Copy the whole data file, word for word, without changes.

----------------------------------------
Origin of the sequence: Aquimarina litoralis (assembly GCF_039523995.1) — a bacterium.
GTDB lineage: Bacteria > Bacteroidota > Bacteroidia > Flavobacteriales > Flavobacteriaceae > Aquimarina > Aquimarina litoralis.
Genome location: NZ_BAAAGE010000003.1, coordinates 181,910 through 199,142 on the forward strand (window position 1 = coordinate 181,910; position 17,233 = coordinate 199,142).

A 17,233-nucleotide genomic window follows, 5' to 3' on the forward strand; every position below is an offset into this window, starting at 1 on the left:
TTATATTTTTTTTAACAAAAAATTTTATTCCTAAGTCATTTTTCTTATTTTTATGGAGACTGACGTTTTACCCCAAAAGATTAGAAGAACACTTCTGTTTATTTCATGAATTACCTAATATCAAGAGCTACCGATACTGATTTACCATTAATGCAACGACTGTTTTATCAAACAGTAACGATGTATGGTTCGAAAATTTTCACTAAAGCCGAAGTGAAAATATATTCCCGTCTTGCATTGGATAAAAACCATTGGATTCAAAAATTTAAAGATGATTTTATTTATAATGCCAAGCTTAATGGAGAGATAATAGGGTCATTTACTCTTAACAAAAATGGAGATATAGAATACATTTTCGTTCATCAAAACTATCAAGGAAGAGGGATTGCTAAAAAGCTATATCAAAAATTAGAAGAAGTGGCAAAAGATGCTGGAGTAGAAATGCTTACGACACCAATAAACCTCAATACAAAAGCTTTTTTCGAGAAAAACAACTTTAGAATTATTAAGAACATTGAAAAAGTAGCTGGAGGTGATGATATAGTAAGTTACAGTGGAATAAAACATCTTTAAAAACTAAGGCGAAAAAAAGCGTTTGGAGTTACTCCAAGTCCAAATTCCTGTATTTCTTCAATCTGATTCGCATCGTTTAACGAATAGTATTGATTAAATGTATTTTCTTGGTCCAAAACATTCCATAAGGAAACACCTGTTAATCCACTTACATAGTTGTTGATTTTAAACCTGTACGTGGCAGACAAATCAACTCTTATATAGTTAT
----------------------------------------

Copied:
Origin of the sequence: Aquimarina litoralis (assembly GCF_039523995.1) — a bacterium.
GTDB lineage: Bacteria > Bacteroidota > Bacteroidia > Flavobacteriales > Flavobacteriaceae > Aquimarina > Aquimarina litoralis.
Genome location: NZ_BAAAGE010000003.1, coordinates 181,910 through 199,142 on the forward strand (window position 1 = coordinate 181,910; position 17,233 = coordinate 199,142).

A 17,233-nucleotide genomic window follows, 5' to 3' on the forward strand; every position below is an offset into this window, starting at 1 on the left:
TTATATTTTTTTTAACAAAAAATTTTATTCCTAAGTCATTTTTCTTATTTTTATGGAGACTGACGTTTTACCCCAAAAGATTAGAAGAACACTTCTGTTTATTTCATGAATTACCTAATATCAAGAGCTACCGATACTGATTTACCATTAATGCAACGACTGTTTTATCAAACAGTAACGATGTATGGTTCGAAAATTTTCACTAAAGCCGAAGTGAAAATATATTCCCGTCTTGCATTGGATAAAAACCATTGGATTCAAAAATTTAAAGATGATTTTATTTATAATGCCAAGCTTAATGGAGAGATAATAGGGTCATTTACTCTTAACAAAAATGGAGATATAGAATACATTTTCGTTCATCAAAACTATCAAGGAAGAGGGATTGCTAAAAAGCTATATCAAAAATTAGAAGAAGTGGCAAAAGATGCTGGAGTAGAAATGCTTACGACACCAATAAACCTCAATACAAAAGCTTTTTTCGAGAAAAACAACTTTAGAATTATTAAGAACATTGAAAAAGTAGCTGGAGGTGATGATATAGTAAGTTACAGTGGAATAAAACATCTTTAAAAACTAAGGCGAAAAAAAGCGTTTGGAGTTACTCCAAGTCCAAATTCCTGTATTTCTTCAATCTGATTCGCATCGTTTAACGAATAGTATTGATTAAATGTATTTTCTTGGTCCAAAACATTCCATAAGGAAACACCTGTTAATCCACTTACATAGTTGTTGATTTTAAACCTGTACGTGGCAGACAAATCAACTCTTATATAGTTAT